Health officials warn against heat-related illness after heat advisory issued

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MADISON – State health officials have issued a public health advisory due to forecasts calling for temperatures this week in the mid to upper 90s, with heat indices ranging from 95 to 105 degrees.

Officials advise people to check on those who may be vulnerable to extreme heat. Most heat-related illnesses involve the elderly or individuals who have chronic illnesses, although children, athletes and outdoor workers are also at risk. 

Symptoms of heat exhaustion include fainting, rash, fatigue and nausea, and the skin may become clammy and moist or hot and dry. If these symptoms appear, take immediate actions to reduce body temperature.

When temperatures are above 90° F, the following actions are recommended:

  • To avoid dehydration, a conscious effort should be made to drink more fluids during hot weather. Rapid weight loss may be a sign of dehydration.
  • Use fans to increase ventilation unless temperatures exceed 90° F, at which point fans become ineffective in reducing heat-related illness.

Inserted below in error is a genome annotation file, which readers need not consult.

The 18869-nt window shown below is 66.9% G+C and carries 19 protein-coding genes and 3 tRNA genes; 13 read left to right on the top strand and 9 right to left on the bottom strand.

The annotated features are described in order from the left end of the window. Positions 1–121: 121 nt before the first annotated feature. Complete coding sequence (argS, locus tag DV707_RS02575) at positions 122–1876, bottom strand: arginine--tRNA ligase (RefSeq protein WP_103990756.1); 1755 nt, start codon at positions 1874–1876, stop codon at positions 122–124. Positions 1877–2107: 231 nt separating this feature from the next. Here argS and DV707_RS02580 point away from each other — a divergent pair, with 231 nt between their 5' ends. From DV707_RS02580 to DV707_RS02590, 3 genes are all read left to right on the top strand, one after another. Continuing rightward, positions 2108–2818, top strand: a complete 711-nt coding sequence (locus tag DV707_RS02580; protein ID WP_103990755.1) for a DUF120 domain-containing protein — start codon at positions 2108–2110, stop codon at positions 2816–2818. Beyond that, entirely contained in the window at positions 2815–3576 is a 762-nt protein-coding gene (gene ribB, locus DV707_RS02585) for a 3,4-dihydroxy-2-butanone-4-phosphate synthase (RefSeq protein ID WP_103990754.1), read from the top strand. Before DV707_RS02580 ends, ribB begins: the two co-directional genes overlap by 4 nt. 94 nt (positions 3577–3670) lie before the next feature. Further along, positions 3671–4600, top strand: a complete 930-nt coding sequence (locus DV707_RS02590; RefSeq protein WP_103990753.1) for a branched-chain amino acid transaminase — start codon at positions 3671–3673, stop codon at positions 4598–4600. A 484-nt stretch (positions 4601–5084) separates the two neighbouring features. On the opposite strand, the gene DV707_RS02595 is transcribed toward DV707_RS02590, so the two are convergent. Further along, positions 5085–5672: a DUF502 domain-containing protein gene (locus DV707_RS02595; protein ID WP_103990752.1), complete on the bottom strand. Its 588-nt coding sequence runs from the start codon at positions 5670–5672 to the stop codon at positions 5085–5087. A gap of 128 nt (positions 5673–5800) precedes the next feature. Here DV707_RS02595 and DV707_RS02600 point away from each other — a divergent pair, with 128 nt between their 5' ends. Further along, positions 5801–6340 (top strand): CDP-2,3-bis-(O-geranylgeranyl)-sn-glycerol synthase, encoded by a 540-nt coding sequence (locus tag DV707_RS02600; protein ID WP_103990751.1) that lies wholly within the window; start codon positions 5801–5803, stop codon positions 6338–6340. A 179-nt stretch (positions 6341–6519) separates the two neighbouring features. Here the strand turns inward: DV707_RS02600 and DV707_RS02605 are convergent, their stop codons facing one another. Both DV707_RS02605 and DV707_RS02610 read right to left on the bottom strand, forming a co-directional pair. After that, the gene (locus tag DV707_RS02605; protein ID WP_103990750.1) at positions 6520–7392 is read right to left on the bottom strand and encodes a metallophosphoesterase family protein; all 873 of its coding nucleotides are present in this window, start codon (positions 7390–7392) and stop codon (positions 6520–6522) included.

• Cool showers, baths and sponge baths can be used to reduce body temperatures. Wet clothing also has a cooling effect.
  • Spend the hottest part of the day in a cool, preferably air-conditioned place. If you do not have air conditioning at home, try to get to a location that does, such as a public library, community center, or a shopping mall, or visit a nearby cooling center. For information about a cooling center near you, dial 2-1-1.
  • Make frequent checks on the status of elderly or ill relatives or neighbors. If necessary, move them to an air-conditioned environment during the hottest part of the day.
  • Never leave anyone unattended in cars, especially children or any pets.  The temperature inside a car can rise to life-threatening levels in a matter of minutes, even with windows cracked open.
  • Strenuous activity should be avoided during the hottest part of the day. If such activity is unavoidable, drink plenty of fluids and take frequent breaks in air-conditioned or shaded areas. 

CLICK HERE for additional information from the Wisconsin Department of Health Services.

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